You seem so normal — why are you homeschooling your kids?
Well, first of all I resent the implication that I’m normal. You barely know me. However, I am relatively run of the mill in parenting terms, and yes, I homeschool. It’s hard to explain why, largely because there are so many good reasons that it’s tough to keep it brief. But I’ll try.
The primary reason was that our children weren’t happy at school. They got stressed at night thinking about school, they cried in the mornings getting ready, and they didn’t want to go. My older child refused to get dropped off in carpool, and cried until I walked her in. My middle child told me that during circle time she imagined there was a golden escalator hidden in the cubby area that led to a beautiful field, and she would go there in her head and wait until school was over. Sure, they often enjoyed school, and made friends and did cool things, but it bothered us that we were choosing to make them unhappy for a really dumb reason, namely, because everybody else did it. We had been miserable in school, everyone had been miserable in school, ergo, let’s make our own kids miserable in school.
We put down the kool aid and asked ourselves: Why are we all doing this?
Were our kids learning important things? Not really. Go online and google Educational Standards for your State. You will be amazed – and not in a good way — at how little we expect of our K-4 graders. It gets a little more interesting in 4th grade, but not very much. We’re really selling them short, and stressing them out about it at the same time.
Were they observing happy adults doing work they enjoyed and found fulfilling? On the contrary, they were seeing teachers who were underpaid and overworked, who spent most of their time trying to control the class of kids, and who seemed to teach a variety of arbitrary things for no apparent reason. There was no time to sit and talk with the teacher, so it’s not even like they knew them well as people.
Were they learning stuff we didn’t want them to learn? Oh, hell yeah. What is good behavior? Being quiet. What does a good child do? What they’re told. Whose opinion matters most? A random adult they don’t know and their peers. And they were learning emotions we didn’t want them to experience, at least not as children: Anxiety. Shame. Insecurity. Homesickness. Pressure to not be a baby. To be tough. To suck it up. To comply.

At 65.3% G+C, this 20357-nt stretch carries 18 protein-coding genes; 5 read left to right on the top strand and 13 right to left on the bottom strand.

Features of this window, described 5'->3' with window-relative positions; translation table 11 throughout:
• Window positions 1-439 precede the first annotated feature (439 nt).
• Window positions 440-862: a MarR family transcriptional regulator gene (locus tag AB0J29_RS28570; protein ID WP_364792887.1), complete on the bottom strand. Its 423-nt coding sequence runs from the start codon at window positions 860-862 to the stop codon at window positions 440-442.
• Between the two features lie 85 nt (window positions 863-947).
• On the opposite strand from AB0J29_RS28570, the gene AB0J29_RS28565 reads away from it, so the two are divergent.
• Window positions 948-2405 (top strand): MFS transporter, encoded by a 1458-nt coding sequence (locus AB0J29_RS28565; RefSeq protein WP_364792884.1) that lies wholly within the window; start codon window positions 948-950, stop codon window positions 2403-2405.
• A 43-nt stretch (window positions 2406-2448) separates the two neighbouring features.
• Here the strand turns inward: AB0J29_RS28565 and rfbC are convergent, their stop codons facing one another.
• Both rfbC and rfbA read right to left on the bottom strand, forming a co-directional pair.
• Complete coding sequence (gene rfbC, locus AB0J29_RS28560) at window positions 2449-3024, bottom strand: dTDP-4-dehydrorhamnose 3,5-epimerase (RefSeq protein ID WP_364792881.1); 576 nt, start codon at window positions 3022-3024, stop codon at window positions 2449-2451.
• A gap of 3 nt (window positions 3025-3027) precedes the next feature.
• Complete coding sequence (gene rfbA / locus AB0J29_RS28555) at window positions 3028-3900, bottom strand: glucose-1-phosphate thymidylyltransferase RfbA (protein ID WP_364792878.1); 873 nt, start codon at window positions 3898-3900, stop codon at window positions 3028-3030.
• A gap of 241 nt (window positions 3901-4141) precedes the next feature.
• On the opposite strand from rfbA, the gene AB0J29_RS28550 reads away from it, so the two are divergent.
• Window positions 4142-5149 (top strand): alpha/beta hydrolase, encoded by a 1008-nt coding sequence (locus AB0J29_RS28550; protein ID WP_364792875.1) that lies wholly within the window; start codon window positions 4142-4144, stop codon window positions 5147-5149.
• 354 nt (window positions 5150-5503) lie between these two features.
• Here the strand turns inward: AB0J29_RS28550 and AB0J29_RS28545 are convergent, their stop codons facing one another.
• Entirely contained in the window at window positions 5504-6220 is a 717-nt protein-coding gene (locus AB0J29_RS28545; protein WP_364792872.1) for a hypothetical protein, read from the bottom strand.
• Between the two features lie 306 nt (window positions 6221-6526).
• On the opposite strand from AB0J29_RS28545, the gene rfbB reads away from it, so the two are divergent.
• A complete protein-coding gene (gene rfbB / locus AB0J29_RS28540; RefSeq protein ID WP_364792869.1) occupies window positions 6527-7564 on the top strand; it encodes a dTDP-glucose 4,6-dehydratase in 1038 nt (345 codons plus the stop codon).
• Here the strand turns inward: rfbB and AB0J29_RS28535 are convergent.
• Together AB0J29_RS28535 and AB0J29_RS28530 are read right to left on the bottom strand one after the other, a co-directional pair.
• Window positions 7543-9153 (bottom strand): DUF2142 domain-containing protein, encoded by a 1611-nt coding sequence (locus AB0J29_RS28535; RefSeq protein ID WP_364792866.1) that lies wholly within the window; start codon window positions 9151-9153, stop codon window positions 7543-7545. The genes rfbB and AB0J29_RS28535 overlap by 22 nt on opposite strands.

And we said, wait a cotton-picking minute.
We don’t want our five year old to toughen up, we want her to stay open. We don’t want to prepare her for the adult world. We want to protect her from it, and preserve her childhood. We don’t want her to be judged on her appearance, or realize that the way she looks matters more than what she thinks and says. We don’t want her to be quiet. Polite, yes, quiet no.
Ok, Ok, keep your hair on. But what about socialization?
People always ask homeschoolers about ‘socialization’ — as if children removed from school will suddenly forget how to speak in sentences, or start peeing in the corner. But think about your own school experience — was it always positive? We can all remember bullying, teasing, peer pressure, and feeling overwhelmed and lonely. These days you can add cyber-bullying, guns in school, and the possibility of being outed on YouTube. Being a little kid is hard, being pubescent is even harder, but that’s exactly when we throw them in with a roiling pack of peers and hope they make it out alive. Then we complain when teenagers don’t listen to us – why should they, when they spend so much more of their time with their friends, both real and virtual? And even though we know that it’s entirely possible our 12 year old will get bullied, made fun of, or just made to feel less cool than someone else, we send them into the crucible and then weep that they grow up so fast.